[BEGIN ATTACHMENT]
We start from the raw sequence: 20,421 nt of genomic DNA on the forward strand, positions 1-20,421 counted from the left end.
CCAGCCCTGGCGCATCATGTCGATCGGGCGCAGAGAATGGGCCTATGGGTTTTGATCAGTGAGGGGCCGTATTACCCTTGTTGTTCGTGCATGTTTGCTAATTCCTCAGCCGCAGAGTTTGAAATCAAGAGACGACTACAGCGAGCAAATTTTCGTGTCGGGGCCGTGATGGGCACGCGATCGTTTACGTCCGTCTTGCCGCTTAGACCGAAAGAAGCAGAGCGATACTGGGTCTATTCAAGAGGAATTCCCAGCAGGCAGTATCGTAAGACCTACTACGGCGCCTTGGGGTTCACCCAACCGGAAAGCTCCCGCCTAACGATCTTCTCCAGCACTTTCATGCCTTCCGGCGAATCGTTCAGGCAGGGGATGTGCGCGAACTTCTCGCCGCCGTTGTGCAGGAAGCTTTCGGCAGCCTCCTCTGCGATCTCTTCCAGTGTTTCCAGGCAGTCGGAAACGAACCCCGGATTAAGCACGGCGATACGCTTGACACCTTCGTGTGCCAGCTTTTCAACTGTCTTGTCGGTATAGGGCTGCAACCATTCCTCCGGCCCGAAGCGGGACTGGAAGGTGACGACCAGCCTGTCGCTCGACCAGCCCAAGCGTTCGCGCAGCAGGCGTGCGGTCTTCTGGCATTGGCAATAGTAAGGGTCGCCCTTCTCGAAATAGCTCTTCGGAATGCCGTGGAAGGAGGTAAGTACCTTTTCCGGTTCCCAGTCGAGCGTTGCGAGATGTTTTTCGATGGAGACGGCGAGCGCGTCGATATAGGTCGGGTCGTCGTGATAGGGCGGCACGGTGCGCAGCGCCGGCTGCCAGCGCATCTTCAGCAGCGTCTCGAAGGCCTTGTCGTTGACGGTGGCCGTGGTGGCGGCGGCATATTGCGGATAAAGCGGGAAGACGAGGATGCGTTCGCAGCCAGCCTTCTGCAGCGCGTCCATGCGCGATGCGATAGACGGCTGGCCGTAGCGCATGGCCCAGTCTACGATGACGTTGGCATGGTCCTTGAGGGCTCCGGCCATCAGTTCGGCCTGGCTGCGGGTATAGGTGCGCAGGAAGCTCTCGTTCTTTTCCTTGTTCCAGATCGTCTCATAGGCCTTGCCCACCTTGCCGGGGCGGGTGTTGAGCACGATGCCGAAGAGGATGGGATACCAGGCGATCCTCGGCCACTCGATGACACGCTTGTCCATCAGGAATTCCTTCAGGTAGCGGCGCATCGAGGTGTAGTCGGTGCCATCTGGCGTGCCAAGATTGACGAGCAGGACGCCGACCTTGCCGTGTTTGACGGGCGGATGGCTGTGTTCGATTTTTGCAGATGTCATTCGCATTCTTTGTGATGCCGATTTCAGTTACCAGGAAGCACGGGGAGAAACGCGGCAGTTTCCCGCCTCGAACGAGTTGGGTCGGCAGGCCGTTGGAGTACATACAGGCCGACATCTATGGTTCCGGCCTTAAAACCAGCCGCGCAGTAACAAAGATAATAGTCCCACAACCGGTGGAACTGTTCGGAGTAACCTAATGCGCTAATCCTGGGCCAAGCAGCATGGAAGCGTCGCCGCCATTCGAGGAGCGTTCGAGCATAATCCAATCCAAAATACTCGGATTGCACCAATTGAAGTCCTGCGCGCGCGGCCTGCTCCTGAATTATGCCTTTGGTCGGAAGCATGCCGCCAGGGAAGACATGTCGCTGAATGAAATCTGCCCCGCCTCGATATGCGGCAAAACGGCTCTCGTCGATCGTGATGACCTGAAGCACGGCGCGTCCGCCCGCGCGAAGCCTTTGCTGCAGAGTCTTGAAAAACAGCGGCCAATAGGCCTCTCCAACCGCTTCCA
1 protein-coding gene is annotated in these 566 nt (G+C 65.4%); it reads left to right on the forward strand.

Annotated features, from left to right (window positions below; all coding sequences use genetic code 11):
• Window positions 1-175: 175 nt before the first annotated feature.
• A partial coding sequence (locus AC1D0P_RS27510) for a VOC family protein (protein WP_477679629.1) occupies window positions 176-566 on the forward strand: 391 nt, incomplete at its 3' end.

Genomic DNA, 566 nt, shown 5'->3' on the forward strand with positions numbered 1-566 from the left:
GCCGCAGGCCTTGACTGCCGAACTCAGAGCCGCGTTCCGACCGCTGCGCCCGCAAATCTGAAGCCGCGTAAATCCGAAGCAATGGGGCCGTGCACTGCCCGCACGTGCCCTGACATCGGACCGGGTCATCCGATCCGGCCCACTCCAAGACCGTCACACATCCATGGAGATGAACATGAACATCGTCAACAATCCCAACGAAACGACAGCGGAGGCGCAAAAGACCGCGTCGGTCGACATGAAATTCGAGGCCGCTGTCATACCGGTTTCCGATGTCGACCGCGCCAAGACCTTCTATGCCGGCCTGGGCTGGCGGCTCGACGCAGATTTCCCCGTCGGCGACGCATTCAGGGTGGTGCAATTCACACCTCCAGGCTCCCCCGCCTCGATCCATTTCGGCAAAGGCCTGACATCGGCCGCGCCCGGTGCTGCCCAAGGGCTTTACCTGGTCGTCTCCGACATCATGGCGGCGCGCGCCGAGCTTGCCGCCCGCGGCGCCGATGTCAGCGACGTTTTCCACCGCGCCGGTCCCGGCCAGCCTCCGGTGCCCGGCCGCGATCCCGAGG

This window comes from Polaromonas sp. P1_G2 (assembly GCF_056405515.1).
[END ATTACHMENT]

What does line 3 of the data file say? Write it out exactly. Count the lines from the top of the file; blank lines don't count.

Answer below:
1 protein-coding gene is annotated in these 566 nt (G+C 65.4%); it reads left to right on the forward strand.